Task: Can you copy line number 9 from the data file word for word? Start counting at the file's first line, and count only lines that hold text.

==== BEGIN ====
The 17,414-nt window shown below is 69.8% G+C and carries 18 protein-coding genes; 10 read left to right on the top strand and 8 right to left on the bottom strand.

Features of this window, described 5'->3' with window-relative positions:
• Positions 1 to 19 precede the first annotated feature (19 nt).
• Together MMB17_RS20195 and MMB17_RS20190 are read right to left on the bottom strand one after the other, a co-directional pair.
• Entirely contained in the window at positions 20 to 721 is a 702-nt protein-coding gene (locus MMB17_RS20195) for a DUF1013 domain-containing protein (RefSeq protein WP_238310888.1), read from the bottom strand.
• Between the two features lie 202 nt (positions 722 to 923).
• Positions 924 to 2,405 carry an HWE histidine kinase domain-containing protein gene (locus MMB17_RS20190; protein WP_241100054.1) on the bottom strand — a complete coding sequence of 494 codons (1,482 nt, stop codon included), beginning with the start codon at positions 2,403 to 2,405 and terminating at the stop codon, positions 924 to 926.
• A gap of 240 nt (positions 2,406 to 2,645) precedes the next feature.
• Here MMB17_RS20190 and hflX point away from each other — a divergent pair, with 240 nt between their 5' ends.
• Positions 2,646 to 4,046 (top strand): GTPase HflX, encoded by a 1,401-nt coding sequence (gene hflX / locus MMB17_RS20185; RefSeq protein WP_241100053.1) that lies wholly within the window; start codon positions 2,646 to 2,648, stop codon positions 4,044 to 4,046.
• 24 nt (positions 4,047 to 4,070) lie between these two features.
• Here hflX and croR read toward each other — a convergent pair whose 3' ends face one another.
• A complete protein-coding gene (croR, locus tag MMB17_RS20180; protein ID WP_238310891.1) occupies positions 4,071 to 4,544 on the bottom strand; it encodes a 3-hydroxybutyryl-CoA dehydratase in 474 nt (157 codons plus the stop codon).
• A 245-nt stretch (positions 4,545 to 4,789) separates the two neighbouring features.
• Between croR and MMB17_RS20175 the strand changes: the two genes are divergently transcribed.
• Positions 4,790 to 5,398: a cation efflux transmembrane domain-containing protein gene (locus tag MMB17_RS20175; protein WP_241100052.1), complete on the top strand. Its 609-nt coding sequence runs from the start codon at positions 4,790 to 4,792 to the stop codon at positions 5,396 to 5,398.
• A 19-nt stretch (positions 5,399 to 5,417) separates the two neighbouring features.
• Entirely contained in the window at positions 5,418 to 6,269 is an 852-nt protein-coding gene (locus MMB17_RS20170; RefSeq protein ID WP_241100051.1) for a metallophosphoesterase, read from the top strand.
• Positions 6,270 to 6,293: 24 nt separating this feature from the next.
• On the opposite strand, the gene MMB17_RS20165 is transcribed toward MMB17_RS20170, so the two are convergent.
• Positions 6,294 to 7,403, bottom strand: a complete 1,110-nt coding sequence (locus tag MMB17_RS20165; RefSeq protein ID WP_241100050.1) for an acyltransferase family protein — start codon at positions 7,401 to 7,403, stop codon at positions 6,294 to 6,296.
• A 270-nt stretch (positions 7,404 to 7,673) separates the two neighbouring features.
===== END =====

• Here MMB17_RS20190 and hflX point away from each other — a divergent pair, with 240 nt between their 5' ends.